18. 18. It was Captain Lord&apos;s Fault<br />The final iceberg warning sent to Titanic was from the Californian. Captained by Stanley Lord, she had stopped for the night about 19 miles north of Titanic. At around 11.15, Californian&apos;s radio operator turned off the radio and went to bed. Sometime after midnight the crew on watch reported seeing rockets being fired into the sky from a big liner. Captain Lord was informed but it was concluded that the ship was having a party. No action was taken by the Californian. If the Californian had turned on the radio she would have heard the distress messages from Titanic and would have been able to reach the ship in time to save all passengers<br />
  19. 19. It was the ship builder’s fault-THE CONSTRUCTION<br />269.1 meters long, 28.2 meters maximum wide, and 18 meters tall from the water line to the boat deck.<br />a gross weight of 46,000 tons.<br />The steel plate from the hull of the Titanic was nominally 1.875 cm thick.<br />while the bulkhead plate had a thickness of 1.25 cm.<br />
  20. 20. Luxury & Style<br />The first on-board swimming pools<br />a gymnasium that included an electric horse and an electric camel, a squash court, a number of rowing machines, and stationary bicycles, all supervised by a staff of professional instructors.<br />
  21. 21. Luxury & Style<br />The public rooms for the first-class passengers were large and elegantly furnished with wood paneling, stained-glass windows, comfortable lounge furniture, and expensive carpets. <br />The decor of the first class cabins, in addition to being luxurious, differed in style from cabin to cabin. As an extra feature on the Titanic, the Café Parisienne offered superb cuisine.<br />
  22. 22. Material Used<br />Siemens-Martin formula steel plating throughout the shell and upper works.<br />This steel was high quality with good elastic properties, ideal for conventional riveting as well as the modern method (in 1912) of hydraulic riveting. <br />Each plate was milled and rolled to exact tolerances and presented a huge material cost to both yard and ship owner.<br />
  23. 23. Material Used<br />A very low nitrogen content.<br />high oxygen and low silicon content means that the steel has only been partially deoxidized.<br />a low manganese content. This yielded a Mn:S ratio of 6.8:1—a very low ratio by modern standards<br />The presence of relatively high amounts of phosphorous, oxygen, and sulfur has a tendency to embrittle the steel at low temperatures. <br />
  24. 24. Material Used<br />Comparing the composition of the Titanic steel and ASTM A36 steel shows that the modern steel has a higher manganese content and lower sulfur content, yielding a higher Mn:S ratio that reduced the ductile-brittle transition temperature substantially.<br />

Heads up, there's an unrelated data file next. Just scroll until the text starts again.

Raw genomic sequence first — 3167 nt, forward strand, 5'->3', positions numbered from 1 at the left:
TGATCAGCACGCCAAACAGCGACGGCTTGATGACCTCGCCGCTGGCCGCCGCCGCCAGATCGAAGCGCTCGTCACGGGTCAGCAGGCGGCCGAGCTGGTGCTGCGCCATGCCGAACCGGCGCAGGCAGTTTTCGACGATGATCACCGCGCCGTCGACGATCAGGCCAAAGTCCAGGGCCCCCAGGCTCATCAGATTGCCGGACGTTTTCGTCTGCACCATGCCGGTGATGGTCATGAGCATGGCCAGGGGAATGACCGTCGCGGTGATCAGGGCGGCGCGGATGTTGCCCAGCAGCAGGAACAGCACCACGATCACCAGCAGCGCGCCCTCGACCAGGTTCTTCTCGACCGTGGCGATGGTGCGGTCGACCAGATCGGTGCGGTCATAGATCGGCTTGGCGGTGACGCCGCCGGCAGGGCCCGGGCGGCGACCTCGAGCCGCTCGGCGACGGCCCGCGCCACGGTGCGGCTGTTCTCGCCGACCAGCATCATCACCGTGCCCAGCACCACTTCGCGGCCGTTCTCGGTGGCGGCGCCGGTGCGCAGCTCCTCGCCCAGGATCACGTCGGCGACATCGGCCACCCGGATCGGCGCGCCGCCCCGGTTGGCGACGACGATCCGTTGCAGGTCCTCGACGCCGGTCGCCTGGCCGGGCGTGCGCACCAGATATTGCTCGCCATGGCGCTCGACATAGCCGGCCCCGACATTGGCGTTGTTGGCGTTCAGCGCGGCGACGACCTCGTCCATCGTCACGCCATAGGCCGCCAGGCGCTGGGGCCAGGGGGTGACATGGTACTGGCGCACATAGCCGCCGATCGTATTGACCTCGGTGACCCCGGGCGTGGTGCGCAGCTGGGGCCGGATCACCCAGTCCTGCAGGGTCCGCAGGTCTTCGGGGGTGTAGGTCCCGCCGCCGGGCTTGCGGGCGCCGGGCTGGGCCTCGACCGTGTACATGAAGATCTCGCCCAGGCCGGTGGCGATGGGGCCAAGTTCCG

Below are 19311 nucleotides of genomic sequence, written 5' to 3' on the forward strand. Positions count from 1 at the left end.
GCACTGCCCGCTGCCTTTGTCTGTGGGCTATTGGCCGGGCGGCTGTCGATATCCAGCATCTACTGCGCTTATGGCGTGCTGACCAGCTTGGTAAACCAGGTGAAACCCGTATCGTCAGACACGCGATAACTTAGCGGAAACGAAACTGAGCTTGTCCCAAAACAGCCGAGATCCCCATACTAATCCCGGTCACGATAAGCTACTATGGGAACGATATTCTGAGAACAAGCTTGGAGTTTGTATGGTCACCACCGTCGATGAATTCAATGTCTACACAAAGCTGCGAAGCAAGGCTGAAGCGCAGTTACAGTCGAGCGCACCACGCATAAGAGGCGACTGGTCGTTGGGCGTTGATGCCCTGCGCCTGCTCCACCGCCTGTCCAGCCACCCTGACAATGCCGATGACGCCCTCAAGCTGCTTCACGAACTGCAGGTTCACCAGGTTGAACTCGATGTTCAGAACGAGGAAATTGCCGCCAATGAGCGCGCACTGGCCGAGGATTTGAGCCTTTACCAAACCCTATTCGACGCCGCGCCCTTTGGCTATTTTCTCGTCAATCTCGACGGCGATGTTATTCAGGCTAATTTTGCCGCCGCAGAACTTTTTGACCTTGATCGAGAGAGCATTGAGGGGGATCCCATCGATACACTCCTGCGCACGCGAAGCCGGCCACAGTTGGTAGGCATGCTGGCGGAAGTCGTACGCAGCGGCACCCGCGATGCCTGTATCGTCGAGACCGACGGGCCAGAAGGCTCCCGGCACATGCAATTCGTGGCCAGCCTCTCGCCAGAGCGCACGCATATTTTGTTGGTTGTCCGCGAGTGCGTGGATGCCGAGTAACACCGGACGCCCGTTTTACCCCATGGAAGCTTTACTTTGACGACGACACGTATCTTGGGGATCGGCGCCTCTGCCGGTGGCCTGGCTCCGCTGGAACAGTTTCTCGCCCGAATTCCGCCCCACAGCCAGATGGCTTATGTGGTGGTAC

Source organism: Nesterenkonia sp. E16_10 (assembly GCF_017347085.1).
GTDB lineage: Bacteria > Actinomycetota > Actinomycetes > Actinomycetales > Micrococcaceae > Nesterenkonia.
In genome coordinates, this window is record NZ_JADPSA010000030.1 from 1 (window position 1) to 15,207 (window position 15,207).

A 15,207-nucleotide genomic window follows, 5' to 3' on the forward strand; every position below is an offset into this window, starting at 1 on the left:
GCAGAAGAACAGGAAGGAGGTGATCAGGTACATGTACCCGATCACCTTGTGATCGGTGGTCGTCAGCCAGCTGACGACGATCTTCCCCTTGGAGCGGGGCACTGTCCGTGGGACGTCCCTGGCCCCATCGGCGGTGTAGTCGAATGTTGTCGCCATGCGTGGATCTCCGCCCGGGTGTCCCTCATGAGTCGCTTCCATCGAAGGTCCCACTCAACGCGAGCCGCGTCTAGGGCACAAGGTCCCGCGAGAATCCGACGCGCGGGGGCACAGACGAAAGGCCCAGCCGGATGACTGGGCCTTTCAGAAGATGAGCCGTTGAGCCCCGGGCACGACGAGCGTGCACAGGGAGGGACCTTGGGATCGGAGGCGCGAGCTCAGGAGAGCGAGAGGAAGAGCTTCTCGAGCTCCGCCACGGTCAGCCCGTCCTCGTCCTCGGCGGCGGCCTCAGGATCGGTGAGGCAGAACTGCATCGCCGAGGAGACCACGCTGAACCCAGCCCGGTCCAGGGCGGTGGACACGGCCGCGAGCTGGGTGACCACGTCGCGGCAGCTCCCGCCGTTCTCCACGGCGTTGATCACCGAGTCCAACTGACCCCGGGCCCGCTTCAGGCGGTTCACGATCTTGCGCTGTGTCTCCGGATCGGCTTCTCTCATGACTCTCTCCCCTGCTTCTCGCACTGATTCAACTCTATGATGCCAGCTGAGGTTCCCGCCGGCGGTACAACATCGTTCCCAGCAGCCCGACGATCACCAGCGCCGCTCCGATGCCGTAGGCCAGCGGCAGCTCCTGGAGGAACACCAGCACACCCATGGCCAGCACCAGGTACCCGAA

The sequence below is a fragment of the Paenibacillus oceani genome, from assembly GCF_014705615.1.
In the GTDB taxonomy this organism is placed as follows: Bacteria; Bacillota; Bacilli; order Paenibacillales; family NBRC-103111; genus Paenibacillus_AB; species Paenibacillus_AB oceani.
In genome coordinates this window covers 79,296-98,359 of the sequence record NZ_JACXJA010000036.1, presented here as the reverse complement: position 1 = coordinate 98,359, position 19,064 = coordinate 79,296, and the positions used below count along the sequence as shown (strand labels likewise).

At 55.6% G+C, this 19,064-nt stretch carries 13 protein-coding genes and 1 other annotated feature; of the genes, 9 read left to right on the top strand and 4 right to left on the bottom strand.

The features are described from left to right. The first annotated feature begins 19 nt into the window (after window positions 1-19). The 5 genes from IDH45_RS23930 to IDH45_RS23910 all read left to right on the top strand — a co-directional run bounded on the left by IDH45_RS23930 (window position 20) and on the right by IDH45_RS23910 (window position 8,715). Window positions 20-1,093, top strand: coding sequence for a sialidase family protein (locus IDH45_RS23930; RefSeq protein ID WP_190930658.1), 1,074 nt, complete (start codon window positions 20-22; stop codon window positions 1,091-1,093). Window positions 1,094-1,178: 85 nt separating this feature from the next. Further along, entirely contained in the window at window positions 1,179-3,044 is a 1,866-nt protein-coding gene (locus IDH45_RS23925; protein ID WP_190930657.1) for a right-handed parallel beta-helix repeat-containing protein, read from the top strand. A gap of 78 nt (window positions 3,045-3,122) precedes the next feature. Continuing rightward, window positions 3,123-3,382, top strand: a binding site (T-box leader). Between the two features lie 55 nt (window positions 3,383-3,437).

25. 25. Material Used<br />The strength was entirely provided by the ship&apos;s shell plating and rivets. Hydraulic riveting was used for much of the 3 million rivets.<br />Titanic&apos;s impact with an iceberg caused the rippling and springing of the joints between plates.<br />for steel of this quality to fracture due to cold and impact would mean the steel being brought down to below the temperature of liquid nitrogen. As the water in Titanic&apos;s ballast tanks had not frozen on the night she struck the iceberg, it&apos;s safe to say the steel was above the freezing point of ordinary seawater. <br />
  26. 26.
  27. 27. Titanic Rivets<br />Dr. Foecke analyzed the two Titanic hull rivets, cutting them in half and probing their composition with tools like microscopes and image analyzers. His work revealed an overabundance of slag, the glassy residue left over from the smelting of metallic ores.<br />He was surprised when his inquiry disclosed 9.3 percent slag in one rivet and similar levels in the other. By contrast, modern wrought iron has a slag content of 2 percent or 3 percent.<br />
  28. 28. Titanic Rivets<br />Complicating the picture, Dr. Foecke found that the slag of the Titanic rivets was very coarsely distributed, creating lines of weakness. Most surprising, its grain changed abruptly just before the area where the ends popped off, turning perpendicular to the axis grain and suggesting an area of major weakness.<br />Slag grain near the hammered end abruptly turns perpendicular to the axis, suggesting an area of major weakness. Slag grain in the rivet&apos;s center runs parallel to the axis. <br />
  29. 29. Titanic Rivets<br />three times the expected amount of silicate slag was found; silicate is an impurity used to strengthen steel at concentrations of 2% to 3%, though at higher concentration silicate will weaken the material, which was the case. In addition to the samples having an unusual high concentration of slag, the rivets were not processed properly. The slag usually forms long fibres that run along the length of the rivet. The rivets used in the construction of the Titanic had horizontal slag at either end of the rivet, thus, making it easy to pull apart.<br />

×